"Although Lassen Park is open year-round, access is usually limited from December to May," Ayllon says. "Excellent cross-country skiing is available, as well as interpretive snowshoe tours led by park rangers. During the warm summer months in Redding, enjoy hiking, stargazing, biking, swimming, and more."

Crater Lake National Park

Crater Lake National Park
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Located in Oregon's Cascade Mountains, Crater Lake National Park is named for exactly what it sounds like: a nearly 2,000-foot-deep lake formed in the crater left after a volcanic explosion. Tthe water is extraordinarily clear because there are no rivers flowing into or out of it.

"Seven millennia of rain and snowmelt have filled the crater, which has resulted in one of the world's clearest bodies of water," says Emele Hibdon, a public relations representative for Travel Southern Oregon. "Scientists have measured the water's clarity to as deep as 120 feet."

While you can sit and be memorized by the crystal-clear water all day, there's also an abundance of other activities to take part in, like hiking and wildlife viewing. Or, if you prefer to drive, take a venture out on Rim Drive, a road that circles the lake and has more than 25 overlooks.

"Crater Lake National Park has 183,224 acres of mountains, peaks, old growth forests, volcanic fumaroles, two waterfalls, and the lake," Hibdon says. "The ranging elevations throughout the park provide diverse habitats for an array of wildlife and make for an outstanding outdoor laboratory and classroom."

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Kenai Fjords National Park

Kenai Fjords National Park
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If you're looking for a Game of Thrones sort of setting with fields of ice, sharp mountain peaks, and a vast ocean, then look no further than Kenai Fjords National Park, home to approximately 35 named glaciers.

"Kenai Fjords National Park in south-central Alaska offers an incredible mix of both land- and water-based activities," says Gaby Pilson, an outdoor educator and climbing instructor. "In Kenai Fjords, you can hike to the bottom of a massive glacier, trek to the edge of the largest icefield that's wholly contained within the U.S., and take boat tours out to see orcas, humpback whales, and Steller's sea lions."

The park is one of Alaska's eight national parks; it trails California by one for the title of most national parks in an individual state. Compared to some of Alaska's other parks, Kenai Fjords, located just outside of Seward, Alaska, is one of the easier parks to access.

"It's relatively easy to get to as far as Alaskan parks go," Pilson says. "There's a road that leads right to it from the city of Seward, and you can take boat tours out of Seward, too."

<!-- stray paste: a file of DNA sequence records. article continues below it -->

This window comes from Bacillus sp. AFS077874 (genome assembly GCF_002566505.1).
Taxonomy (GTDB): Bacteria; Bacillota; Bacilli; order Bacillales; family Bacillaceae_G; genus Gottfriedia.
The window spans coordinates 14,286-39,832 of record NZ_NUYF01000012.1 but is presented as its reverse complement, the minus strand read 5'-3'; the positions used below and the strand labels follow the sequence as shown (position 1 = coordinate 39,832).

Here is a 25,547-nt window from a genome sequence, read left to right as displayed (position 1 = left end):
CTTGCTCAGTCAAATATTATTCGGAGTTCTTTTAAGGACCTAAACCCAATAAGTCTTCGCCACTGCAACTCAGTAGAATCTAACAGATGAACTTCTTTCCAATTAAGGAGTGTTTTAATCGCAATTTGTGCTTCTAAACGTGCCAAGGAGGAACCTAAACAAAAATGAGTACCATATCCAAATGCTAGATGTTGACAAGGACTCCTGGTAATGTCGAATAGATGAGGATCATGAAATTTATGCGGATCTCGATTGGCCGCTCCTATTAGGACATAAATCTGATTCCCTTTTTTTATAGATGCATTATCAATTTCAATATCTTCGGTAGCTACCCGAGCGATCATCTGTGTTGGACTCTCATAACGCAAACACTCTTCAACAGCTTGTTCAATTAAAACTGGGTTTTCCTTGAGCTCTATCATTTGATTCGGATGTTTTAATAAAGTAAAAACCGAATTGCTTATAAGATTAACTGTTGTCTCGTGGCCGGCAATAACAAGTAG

Rocky Mountain National Park

Elk at Rocky Mountain National Park
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By far, the most popular national park in the Rocky Mountains is Yellowstone National Park, which saw nearly 5 million visitors in 2021. But, head a bit further south down the range and you'll run into the 415 square miles of Rocky Mountain National Park, located just outside of Estes Park, Colorado.

One of the highlights of the park is that it includes something for every traveler, according to Steve Warren of Maps Over Coffee. "The adventurous backpacker could hike for weeks at a time on new trails, the rock climber will find some challenging routes, those with limited mobility will find accessible trails, and families will find wildlife and ice cream nearby," Warren says, adding that the park's proximity to the town of Estes Park makes it easy to find a hotel to stay in and a restaurant to visit.

Wildlife viewing is also one of the perks of visiting the park (which is about a 90-minute drive from Denver), as bighorn sheep make appearances throughout the summer and elk and moose can be seen all year-round.

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Shenandoah National Park

Shenandoah National Park
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It's only 75 miles away from Washington D.C., but the peacefulness of Shenandoah National Park feels like a world away from the nation's capital. The park, located in Virginia's Blue Ridge Mountains, has more than 500 miles of trails for hikers of all levels.

"Nestled between Shenandoah Valley and the Piedmont region, this land is bursting with cascading waterfalls, diverse flora and fauna, and breezy summits," says Barbie Mission, a travel research analyst at Trip 101. "It also has mountains with unique formations towering over 4,000 ft high. With peaceful wooded valleys, kid-friendly hiking trails, and swimming holes, it's a great place to visit, especially for families."

The park is also home to a stretch of the Appalachian Trail, so you can either make your way there to do a day hike or arrive and hike through the park for days with other travelers. If you don't feel like hiking too extensively, you can also take a drive through the park.

"One thing that sets this slice of heaven apart from other parks is Skyline Drive, the only public road running through the park," Mission says. "This scenic byway offers several overlooks, including Range View and Spitler Knoll where visitors can enjoy breathtaking views of nature."

Acadia National Park

Acadia National Park
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There's a lot of firsts associated with Acadia National Park. It's the first park alphabetically, the first (and only) park in New England, and one of the first places the sun rises in the country, making it an ideal spot for travelers who love to watch sunrises in extraordinarily beautiful settings.

"One of the best sunrise spots can be found here in Acadia, on top of Cadillac Mountain," says New England travel writer Samantha Hamilton. "It's actually one of the very first places to see the sun rise over the horizon each morning in the entire U.S., and you can either hike to the summit, or drive the auto road up for an easier, more carefree experience."

Hamilton recommends visiting the park in the autumn to see the leaves as they change color (something New England is famous for) and avoid much of the summer crowds that pack the park each year.

"The con for visiting Acadia National Park is that during the summer, it's incredibly busy," Hamilton says. "New Englanders live for the summer season after a cold winter and potentially rainy and cold spring season. Prices will be at their highest in the summer for accommodation, and the park will be at its most crowded."

Conveniently, the park is open year-round and is ranked as the third best place in the world to visit during October by U.S. News & World Report.

For more travel news and tips, check out The Best Tourist Attraction in Every State.

Erin Yarnall
Erin Yarnall is a freelance reporter from the Chicago area. Read more